On this day in 1717 The Loves of Mars and Venus opened in London. It was the first ballet to be performed in Britain.
The ballet was created by John Weaver who was a dancer, choreographer and pantomime performer. Up until The Loves of Mars and Venus the “ballets” that had been performed in Britain contained singing and speaking. Despite getting a good reception, no one was that bothered about seeing any more ballets and the art form pretty much petered out in the UK until the 19th century. Hardly surprising, given that the performers wore masks, heavy clothes and the women pranced about in high heels. La Sylphide it was not. In fact, although dance historians like to have a little jig of joy about this early ballet, it’s hard to know why. At this stage of the evolution of ballet the female dancers could barely move, their “prancing” about was very limited; the masks worn by all the dancers
meant that you might as well have been looking at a big old puppet lumping about the floor.
There is very little evidence left of Weaver’s ballet. We know that it was based on classical stories, that people quite liked it and there was no singing or speaking, but that’s it. It wasn’t until much later in the century that the first ballet that is still performed was created. That was La Fille Mal Gardée, although to start with there wasn’t any getting up en pointe and gliding around. The first dancer to do that was Marie Taglioni in about 1822. She was also the first dancer to perform in something akin to the modern tutu. She did not dance The Loves of Mars and Venus because she thought it was shit and she didn’t want to hide her face behind a mask.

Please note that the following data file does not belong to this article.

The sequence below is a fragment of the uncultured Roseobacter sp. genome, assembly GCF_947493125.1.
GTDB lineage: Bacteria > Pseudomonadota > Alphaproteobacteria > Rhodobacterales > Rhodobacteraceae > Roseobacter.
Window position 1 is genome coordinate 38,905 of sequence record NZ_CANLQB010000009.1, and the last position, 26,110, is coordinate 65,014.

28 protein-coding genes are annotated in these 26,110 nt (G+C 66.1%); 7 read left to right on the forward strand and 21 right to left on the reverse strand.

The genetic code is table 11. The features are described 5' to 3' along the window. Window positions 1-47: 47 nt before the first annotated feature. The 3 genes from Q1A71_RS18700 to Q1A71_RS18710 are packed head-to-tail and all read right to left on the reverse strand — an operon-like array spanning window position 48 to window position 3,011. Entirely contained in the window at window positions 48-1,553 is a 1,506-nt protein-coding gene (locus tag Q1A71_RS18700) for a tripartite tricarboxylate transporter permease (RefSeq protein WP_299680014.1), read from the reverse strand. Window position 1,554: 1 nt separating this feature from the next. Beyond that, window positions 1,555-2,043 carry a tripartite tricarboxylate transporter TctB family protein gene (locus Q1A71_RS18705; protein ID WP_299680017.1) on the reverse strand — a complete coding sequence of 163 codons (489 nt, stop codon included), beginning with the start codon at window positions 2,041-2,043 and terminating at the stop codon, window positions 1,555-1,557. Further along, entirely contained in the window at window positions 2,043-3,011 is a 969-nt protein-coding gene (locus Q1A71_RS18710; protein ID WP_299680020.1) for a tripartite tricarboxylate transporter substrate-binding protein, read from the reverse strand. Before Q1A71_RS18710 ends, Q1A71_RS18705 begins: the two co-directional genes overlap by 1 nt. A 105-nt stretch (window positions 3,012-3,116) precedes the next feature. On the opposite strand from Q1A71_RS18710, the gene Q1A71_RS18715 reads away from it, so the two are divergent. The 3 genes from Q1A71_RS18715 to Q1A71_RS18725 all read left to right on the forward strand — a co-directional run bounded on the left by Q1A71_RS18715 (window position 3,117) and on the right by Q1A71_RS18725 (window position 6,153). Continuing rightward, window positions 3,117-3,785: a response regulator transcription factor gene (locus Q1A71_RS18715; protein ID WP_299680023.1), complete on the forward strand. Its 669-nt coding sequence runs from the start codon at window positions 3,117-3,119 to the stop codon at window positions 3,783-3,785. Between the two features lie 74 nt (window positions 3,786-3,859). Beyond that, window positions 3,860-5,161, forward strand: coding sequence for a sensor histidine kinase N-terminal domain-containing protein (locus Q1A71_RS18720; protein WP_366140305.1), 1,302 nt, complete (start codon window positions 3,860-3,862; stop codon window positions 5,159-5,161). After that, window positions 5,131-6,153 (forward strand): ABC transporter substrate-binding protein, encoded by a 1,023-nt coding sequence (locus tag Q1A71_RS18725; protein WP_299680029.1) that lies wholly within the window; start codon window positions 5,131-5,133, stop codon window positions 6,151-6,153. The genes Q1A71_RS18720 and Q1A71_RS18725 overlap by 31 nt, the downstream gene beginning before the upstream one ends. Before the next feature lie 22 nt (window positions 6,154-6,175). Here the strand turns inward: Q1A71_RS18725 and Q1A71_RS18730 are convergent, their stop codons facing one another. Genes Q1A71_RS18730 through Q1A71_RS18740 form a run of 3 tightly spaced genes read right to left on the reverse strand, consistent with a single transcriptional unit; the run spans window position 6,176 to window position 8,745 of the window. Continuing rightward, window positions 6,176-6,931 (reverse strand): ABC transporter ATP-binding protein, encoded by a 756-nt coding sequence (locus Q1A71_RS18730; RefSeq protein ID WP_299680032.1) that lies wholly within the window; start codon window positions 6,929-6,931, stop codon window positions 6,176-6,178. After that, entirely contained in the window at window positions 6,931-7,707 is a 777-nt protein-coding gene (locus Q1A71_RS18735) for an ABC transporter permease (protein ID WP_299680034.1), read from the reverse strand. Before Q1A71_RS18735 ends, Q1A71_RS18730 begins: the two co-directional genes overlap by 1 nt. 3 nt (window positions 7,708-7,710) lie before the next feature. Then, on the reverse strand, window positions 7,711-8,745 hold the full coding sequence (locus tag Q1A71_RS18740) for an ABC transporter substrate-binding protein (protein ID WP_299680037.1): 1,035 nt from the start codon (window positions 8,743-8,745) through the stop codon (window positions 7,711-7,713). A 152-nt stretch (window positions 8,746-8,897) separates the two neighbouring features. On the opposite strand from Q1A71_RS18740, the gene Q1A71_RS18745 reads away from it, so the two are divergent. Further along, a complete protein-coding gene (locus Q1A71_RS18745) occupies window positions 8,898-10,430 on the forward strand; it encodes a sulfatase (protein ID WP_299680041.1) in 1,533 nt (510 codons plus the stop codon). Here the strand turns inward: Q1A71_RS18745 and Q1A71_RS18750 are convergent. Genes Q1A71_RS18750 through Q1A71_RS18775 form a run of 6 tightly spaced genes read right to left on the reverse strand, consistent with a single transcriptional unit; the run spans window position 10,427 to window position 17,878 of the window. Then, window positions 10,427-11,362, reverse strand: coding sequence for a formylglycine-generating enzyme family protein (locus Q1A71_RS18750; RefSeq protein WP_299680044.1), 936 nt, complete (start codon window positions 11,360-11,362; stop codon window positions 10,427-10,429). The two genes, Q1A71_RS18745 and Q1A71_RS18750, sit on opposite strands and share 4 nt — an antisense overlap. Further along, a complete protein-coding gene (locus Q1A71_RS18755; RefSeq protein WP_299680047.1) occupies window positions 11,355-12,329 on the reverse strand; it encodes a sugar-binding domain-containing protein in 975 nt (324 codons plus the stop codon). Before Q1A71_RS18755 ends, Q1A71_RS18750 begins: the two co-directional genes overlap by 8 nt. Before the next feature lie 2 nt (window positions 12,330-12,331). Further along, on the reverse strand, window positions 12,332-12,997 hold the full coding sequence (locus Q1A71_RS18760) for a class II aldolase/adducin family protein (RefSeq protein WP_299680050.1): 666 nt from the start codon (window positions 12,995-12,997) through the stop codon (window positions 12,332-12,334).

Before we leave the hallowed world of skinny bints and men whose padding gives the impression of a mighty large package, I should tell you that before ballet got professional and really rather good, people like Louis XIV would get up and prance around in ballets. If anyone was fool enough to tell the Sun King that his performance was a bit flat he would hand them over to Mazarin, who had learned how to be a really good torturer and henchman under Cardinal Richelieu.
Although the ballet has not been performed or thought about for nearly 300 years, it is understood that some idiot told John Gray about it and told him he should write a book about it. We all know what happened next.
Today is not the birthday of
So no mention of green eggs and ham.
But Dr Seuss today was born
He had no teeth so could not eat corn
But he soon knew how to rhyme
And that he did all of the time
He saw a cat
He saw a hat
We all know what happened after that.
He then had an idea about a Grinch
Who stood far higher than an inch
And stole a special holiday
A particularly jolly day
He liked to write exciting stories
Wasn’t bothered by silly glories.
He was a most admired chap
He would never give you the clap
So send some happy cheer his way
On this his very special day
Be glad, be funny and be gay
And all that merry type of stuff
And as a final by the way
Old Seuss did really love the muff